These are common sense steps Congress can take to ensure every eligible voter who desires to participate can do so and that federal elections proceed in a fair and transparent manner. Given there is an election six months away, it is our hope that our colleagues on the Committees on the Judiciary and House Administration will demonstrate their commitment to the democratic process by holding hearings on the Voter Empowerment Act.
The loudest sound that exists in a democratic society is the voice of a voter in an election. Ensuring that every minority, every service member, every senior citizen, and every student has the right to vote should not be a partisan issue.
Rep. Conyers (D-Mich.) is the ranking Democrat on the the House Judiciary Committee. Rep. Brady (D-Pa.) is the ranking Democrat on the House Administration Committee.

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Attorney General Holder Promises to Defend Voting Rights

Attorney General Holder Promises to Defend Voting Rights

U.S. Attorney General Eric Holder promises to defend voting rights at Conference of National Black Churches annual meeting.
U.S. Attorney General Eric Holder promised to uphold voting rights in his keynote address this morning at the Conference of National Black Churches annual meeting in Washington D.C. The three-day event is being held in conjunction with the Congressional Black Caucus and focuses on issues of concern to members of the nation’s nine largest African American denominations.
The Attorney General promised to defend the Voting Rights Act of 1965, especially Section 5, which requires Justice Department clearance before changes can be made to voting laws in Southern states and those that have a history of disenfranchising Black voters.
“This process, known as ‘preclearance,’ has been a powerful tool in combating discrimination for decades.  And it has consistently enjoyed broad bipartisan support – including in its most recent reauthorization, when President Bush and an overwhelming Congressional majority came together in 2006 to renew the Act’s key provisions – and extend it until 2031. Yet, in the six years since its reauthorization, Section 5 has increasingly come under attack by those who claim it’s no longer needed,” said Holder.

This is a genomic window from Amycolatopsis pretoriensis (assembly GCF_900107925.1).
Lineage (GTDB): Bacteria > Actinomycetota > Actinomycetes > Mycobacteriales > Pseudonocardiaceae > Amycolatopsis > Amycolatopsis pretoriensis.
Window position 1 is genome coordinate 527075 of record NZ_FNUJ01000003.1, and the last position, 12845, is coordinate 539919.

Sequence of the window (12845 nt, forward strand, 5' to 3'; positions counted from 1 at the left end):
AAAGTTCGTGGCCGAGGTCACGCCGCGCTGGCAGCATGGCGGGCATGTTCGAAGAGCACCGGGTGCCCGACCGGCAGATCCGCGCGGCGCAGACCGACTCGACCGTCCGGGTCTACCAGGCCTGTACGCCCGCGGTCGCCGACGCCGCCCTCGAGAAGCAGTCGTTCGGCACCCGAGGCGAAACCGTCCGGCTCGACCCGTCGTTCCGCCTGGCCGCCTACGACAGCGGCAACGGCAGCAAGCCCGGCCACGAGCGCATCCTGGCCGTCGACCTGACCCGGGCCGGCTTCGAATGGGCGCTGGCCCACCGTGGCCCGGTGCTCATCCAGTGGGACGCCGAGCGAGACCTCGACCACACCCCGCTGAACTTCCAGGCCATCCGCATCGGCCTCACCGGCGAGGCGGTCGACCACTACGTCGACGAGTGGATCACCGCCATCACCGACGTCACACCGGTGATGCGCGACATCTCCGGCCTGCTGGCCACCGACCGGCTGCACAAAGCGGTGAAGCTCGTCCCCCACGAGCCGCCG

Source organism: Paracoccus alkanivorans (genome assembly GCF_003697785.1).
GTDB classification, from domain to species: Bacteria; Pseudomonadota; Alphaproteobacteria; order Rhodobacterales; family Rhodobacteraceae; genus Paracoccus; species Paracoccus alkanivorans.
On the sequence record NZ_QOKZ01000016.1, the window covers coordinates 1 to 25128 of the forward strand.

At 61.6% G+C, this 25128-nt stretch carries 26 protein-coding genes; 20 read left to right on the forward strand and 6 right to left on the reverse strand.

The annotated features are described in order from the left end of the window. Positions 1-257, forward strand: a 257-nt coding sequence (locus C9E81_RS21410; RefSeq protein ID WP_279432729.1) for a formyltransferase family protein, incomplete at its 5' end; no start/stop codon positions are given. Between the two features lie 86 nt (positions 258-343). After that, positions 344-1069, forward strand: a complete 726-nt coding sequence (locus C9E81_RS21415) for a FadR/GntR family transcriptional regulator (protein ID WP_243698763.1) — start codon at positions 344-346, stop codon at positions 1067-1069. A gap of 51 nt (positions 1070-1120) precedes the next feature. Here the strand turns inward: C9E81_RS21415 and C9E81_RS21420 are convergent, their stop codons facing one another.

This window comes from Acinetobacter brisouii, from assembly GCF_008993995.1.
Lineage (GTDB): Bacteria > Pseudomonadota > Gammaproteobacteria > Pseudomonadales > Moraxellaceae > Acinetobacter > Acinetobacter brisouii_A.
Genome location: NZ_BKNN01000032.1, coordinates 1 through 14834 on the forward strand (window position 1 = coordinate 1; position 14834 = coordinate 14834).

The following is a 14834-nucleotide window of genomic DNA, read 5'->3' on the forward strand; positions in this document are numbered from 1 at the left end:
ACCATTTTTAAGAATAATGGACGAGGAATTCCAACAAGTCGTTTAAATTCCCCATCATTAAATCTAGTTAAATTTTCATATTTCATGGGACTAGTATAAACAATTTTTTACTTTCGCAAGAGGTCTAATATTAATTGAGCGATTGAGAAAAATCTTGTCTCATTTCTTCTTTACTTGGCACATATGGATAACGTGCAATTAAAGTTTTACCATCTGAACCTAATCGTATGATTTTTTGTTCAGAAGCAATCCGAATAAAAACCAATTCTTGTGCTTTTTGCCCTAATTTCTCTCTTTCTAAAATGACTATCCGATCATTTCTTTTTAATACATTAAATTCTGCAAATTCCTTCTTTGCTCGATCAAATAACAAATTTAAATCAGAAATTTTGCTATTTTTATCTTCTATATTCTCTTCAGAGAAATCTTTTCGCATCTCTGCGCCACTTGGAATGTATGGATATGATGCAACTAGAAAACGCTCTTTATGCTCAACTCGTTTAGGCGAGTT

He also said that between 1965 and 2010, only eight challenges to Section 5 were filed in court, but in the last two years there have been “no fewer than nine lawsuits contesting the constitutionality of that provision.” Each challenge “claims that we’ve attained a new era of electoral equality, that America in 2012 has moved beyond the challenges of 1965, and that Section 5 is no longer necessary,” he said, adding that “nearly two dozen new state laws and executive orders” enacted in more than a dozen states “could make it significantly harder for many eligible voters to cast ballots in 2012.”
“We’re now examining a number of redistricting plans in covered jurisdictions, as well as other types of changes to our election systems and processes – including changes to the procedures governing third-party voter registration organizations, to early voting procedures, and to photo identification requirements – to ensure that there is no discriminatory purpose or effect.  If a state passes a new voting law and meets its burden of showing that the law is not discriminatory, we will follow the law and approve the change.  And, as we have demonstrated repeatedly, when a jurisdiction fails to meet its burden of proving that a proposed voting change would not have a racially discriminatory effect – we will object, as we have in 15 separate cases since last September,” said Holder.
The Attorney General also promised to protect the voting rights of military personnel and other Americans living abroad, as well as veterans, citizens with disabilities, college students, and language minorities at home, but said “no form of electoral fraud ever has been – or ever will be – tolerated by the United States government.”